UP 430 / CEE 417: Urban Transportation Planning

4 hours

Role of transportation in urban development and planning; characteristics of urban-person transportation systems and methods of analysis and forecasting of urban-person transportation demand; transportation systems management and capital improvement programming; and emphasis on the needs and activities of metropolitan planning organizations. Same as CEE 417.

UP 585: Advanced Modeling in Planning

4 hours

Seminar on formal models used to analyze planning problems and planning behavior. Includes static and dynamic, linear and non-linear, and deterministic and stochastic optimization models. Derivations of models and methods for solution treated in depth, but the emphasis is on applications to planning problems such as transportation, land use, and environmental management. Specific themes change from year to year. Prerequisite: UP 505 and UP 508, or consent of instructor.

Planning Methods Cluster: Regional Analysis

ECON 552: Computable General Equilibrium Modeling

4 hours

Discusses problems and methods of building social accounting matrices and computable general equilibrium (CGE) models; provides hands-on experience with CGE models with a series of PC-based exercises. The exercises demonstrate a number of techniques for constructing CGE models and show applications of these models to a variety of economic policy problems in developing countries such as food subsidies, international trade restrictions, foreign debt, and sectoral investment priorities. Prerequisite: ECON 500 and ECON 509 or equivalent; MATH 220 or MATH 221, or equivalent.

SOC 488: Demographic Methods

3 or 4 hrs

Introduction to statistical and mathematical procedures in population analysis; the gathering, processing, and evaluating of registration and census data; the life table model; and procedures of mortality and fertility analysis and population projections. 3 undergraduate hours. 4 graduate hours. Prerequisite: SOC 380 and either SOC 274 or SOC 270, or consent of instructor.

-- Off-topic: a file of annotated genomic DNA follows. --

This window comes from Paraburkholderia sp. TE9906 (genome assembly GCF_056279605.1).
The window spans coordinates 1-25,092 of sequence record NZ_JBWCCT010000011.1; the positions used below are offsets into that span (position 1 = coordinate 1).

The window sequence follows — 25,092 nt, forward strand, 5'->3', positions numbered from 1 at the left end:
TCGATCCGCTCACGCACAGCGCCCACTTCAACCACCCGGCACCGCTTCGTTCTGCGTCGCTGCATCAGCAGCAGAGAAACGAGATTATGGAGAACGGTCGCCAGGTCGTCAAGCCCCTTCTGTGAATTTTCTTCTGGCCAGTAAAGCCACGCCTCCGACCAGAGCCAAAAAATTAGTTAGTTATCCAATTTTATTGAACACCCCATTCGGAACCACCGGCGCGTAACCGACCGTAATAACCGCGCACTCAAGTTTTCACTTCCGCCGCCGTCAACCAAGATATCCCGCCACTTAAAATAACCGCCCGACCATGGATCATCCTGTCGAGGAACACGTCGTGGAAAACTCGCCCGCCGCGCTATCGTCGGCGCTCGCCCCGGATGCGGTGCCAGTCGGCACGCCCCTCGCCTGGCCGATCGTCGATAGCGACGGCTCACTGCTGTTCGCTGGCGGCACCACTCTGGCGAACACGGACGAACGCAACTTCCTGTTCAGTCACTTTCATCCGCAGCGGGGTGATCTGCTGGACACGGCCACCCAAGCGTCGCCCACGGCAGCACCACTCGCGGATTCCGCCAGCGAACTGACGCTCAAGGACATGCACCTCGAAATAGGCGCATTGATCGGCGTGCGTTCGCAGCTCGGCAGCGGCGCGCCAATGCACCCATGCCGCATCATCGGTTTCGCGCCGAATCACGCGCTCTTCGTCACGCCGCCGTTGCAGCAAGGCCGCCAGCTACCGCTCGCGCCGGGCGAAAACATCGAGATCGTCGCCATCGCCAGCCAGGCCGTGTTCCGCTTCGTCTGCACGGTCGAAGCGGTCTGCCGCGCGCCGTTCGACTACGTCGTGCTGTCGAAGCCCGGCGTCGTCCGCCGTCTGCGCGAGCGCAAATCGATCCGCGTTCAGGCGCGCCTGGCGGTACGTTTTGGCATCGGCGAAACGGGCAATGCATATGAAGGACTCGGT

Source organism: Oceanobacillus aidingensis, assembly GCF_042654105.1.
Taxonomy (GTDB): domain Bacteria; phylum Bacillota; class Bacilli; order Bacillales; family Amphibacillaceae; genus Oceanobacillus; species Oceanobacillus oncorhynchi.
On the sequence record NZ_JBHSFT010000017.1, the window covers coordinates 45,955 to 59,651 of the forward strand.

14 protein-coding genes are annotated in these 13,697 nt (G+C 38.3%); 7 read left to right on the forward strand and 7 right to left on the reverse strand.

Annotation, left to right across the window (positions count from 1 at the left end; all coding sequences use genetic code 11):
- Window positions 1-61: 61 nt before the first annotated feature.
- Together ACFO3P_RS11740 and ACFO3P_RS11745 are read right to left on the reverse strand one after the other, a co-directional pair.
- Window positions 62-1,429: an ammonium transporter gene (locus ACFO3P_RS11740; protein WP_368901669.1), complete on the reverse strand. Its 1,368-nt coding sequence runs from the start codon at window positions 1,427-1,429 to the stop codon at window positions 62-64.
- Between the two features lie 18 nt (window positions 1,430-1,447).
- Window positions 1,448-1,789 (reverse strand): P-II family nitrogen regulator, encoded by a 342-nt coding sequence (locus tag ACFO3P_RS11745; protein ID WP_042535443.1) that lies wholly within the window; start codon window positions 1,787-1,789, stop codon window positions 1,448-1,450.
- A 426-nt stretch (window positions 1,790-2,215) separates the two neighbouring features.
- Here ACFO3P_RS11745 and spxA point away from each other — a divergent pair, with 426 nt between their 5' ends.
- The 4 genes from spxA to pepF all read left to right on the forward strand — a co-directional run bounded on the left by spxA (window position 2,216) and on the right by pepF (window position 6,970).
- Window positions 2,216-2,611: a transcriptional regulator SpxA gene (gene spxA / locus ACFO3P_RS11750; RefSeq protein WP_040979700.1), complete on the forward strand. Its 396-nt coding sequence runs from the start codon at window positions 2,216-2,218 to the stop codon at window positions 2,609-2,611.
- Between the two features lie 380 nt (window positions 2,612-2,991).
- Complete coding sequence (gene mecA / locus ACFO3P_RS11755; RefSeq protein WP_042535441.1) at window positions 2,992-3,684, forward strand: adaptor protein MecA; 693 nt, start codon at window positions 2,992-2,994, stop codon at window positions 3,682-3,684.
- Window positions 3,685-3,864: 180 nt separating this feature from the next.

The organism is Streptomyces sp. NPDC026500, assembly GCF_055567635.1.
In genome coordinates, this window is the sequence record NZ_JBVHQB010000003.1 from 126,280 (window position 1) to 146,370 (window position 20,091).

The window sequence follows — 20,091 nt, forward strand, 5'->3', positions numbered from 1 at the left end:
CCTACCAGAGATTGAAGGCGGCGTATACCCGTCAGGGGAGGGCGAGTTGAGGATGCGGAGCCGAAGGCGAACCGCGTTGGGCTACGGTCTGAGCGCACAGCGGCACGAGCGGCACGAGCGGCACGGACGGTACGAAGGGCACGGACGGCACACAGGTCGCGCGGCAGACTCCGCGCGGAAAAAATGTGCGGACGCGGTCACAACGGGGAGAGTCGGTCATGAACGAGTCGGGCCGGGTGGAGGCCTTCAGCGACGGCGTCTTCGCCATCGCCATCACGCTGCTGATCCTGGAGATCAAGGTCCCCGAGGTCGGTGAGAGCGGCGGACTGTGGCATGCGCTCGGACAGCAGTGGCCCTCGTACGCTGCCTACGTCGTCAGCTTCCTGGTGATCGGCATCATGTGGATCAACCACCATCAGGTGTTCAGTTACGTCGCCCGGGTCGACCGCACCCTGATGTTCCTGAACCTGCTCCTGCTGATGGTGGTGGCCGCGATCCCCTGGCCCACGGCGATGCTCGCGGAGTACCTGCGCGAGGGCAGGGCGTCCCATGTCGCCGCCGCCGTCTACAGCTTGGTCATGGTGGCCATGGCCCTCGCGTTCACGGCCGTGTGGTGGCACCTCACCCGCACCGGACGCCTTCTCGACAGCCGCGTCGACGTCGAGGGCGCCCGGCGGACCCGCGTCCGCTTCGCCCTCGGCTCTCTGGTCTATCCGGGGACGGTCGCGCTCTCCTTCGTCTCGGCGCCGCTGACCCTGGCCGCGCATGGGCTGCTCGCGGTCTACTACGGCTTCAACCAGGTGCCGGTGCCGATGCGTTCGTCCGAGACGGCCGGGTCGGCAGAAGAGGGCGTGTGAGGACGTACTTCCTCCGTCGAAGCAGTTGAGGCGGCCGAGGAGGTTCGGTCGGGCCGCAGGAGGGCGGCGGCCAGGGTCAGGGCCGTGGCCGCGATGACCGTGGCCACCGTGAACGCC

UP 505: Urban and Regional Analysis

4 hours

Frameworks and methods for analyzing cities and regions as economic, social and ecological systems in order to understand how they work and to imagine scenarios of change that include plans and actions within these systems.

UP 555: Economic Impact Analysis

2 hours

Examines the theories and limitations of input-output models, sources and weaknesses of the data, and validity of selected impact studies by researchers in universities, government, and the private sector. Combining economic theory, county-level data, and state-of-the-art software, students build an input-output model and carry out a professional impact study. Students pick their topics and regions, think through the economics of a scenario, figure out how to make the scenario mesh with the peculiar economic logic of the input-output model, and complete a regional impact study with a sound knowledge of the inherent theoretical and data issues. Same as ACE 555.

UP 556 / GEOG 556: Regional Science Methods

4 hours

Examines models of regional growth and development, including export base, input-output and econometric, cohort component and spatial interaction; emphasizes socioeconomic impact analysis and forecasting subnational economic and demographic change. Same as UP 556. Prerequisite: UP 506 or consent of instructor.